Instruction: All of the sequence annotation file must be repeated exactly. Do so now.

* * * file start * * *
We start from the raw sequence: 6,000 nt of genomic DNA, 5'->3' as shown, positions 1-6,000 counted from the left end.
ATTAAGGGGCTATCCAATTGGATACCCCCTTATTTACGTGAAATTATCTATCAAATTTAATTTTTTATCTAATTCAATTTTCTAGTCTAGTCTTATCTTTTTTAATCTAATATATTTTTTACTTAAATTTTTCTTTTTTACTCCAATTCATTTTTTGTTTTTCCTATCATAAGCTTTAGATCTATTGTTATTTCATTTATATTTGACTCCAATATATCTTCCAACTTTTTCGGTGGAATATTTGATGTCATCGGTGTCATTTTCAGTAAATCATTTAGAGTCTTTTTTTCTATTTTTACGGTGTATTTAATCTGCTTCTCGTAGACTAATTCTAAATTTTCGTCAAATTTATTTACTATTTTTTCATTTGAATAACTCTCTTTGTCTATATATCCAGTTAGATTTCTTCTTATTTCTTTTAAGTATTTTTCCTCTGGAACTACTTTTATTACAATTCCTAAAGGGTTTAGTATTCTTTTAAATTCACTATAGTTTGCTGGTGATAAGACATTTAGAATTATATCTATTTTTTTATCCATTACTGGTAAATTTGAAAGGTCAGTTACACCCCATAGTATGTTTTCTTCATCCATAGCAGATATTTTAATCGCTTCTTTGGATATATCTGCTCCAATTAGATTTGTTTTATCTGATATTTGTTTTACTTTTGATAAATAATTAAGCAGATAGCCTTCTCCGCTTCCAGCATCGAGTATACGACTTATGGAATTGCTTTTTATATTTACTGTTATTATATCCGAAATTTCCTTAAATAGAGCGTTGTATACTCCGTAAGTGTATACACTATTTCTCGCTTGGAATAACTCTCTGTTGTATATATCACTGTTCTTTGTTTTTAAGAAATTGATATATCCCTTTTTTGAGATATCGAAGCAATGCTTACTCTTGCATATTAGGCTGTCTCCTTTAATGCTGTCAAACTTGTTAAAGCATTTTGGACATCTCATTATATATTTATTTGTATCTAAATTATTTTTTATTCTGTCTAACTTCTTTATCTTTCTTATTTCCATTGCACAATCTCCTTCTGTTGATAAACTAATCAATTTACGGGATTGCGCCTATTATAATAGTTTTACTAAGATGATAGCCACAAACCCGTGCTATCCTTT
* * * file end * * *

We start from the raw sequence: 6,000 nt of genomic DNA, 5'->3' as shown, positions 1-6,000 counted from the left end.
ATTAAGGGGCTATCCAATTGGATACCCCCTTATTTACGTGAAATTATCTATCAAATTTAATTTTTTATCTAATTCAATTTTCTAGTCTAGTCTTATCTTTTTTAATCTAATATATTTTTTACTTAAATTTTTCTTTTTTACTCCAATTCATTTTTTGTTTTTCCTATCATAAGCTTTAGATCTATTGTTATTTCATTTATATTTGACTCCAATATATCTTCCAACTTTTTCGGTGGAATATTTGATGTCATCGGTGTCATTTTCAGTAAATCATTTAGAGTCTTTTTTTCTATTTTTACGGTGTATTTAATCTGCTTCTCGTAGACTAATTCTAAATTTTCGTCAAATTTATTTACTATTTTTTCATTTGAATAACTCTCTTTGTCTATATATCCAGTTAGATTTCTTCTTATTTCTTTTAAGTATTTTTCCTCTGGAACTACTTTTATTACAATTCCTAAAGGGTTTAGTATTCTTTTAAATTCACTATAGTTTGCTGGTGATAAGACATTTAGAATTATATCTATTTTTTTATCCATTACTGGTAAATTTGAAAGGTCAGTTACACCCCATAGTATGTTTTCTTCATCCATAGCAGATATTTTAATCGCTTCTTTGGATATATCTGCTCCAATTAGATTTGTTTTATCTGATATTTGTTTTACTTTTGATAAATAATTAAGCAGATAGCCTTCTCCGCTTCCAGCATCGAGTATACGACTTATGGAATTGCTTTTTATATTTACTGTTATTATATCCGAAATTTCCTTAAATAGAGCGTTGTATACTCCGTAAGTGTATACACTATTTCTCGCTTGGAATAACTCTCTGTTGTATATATCACTGTTCTTTGTTTTTAAGAAATTGATATATCCCTTTTTTGAGATATCGAAGCAATGCTTACTCTTGCATATTAGGCTGTCTCCTTTAATGCTGTCAAACTTGTTAAAGCATTTTGGACATCTCATTATATATTTATTTGTATCTAAATTATTTTTTATTCTGTCTAACTTCTTTATCTTTCTTATTTCCATTGCACAATCTCCTTCTGTTGATAAACTAATCAATTTACGGGATTGCGCCTATTATAATAGTTTTACTAAGATGATAGCCACAAACCCGTGCTATCCTTT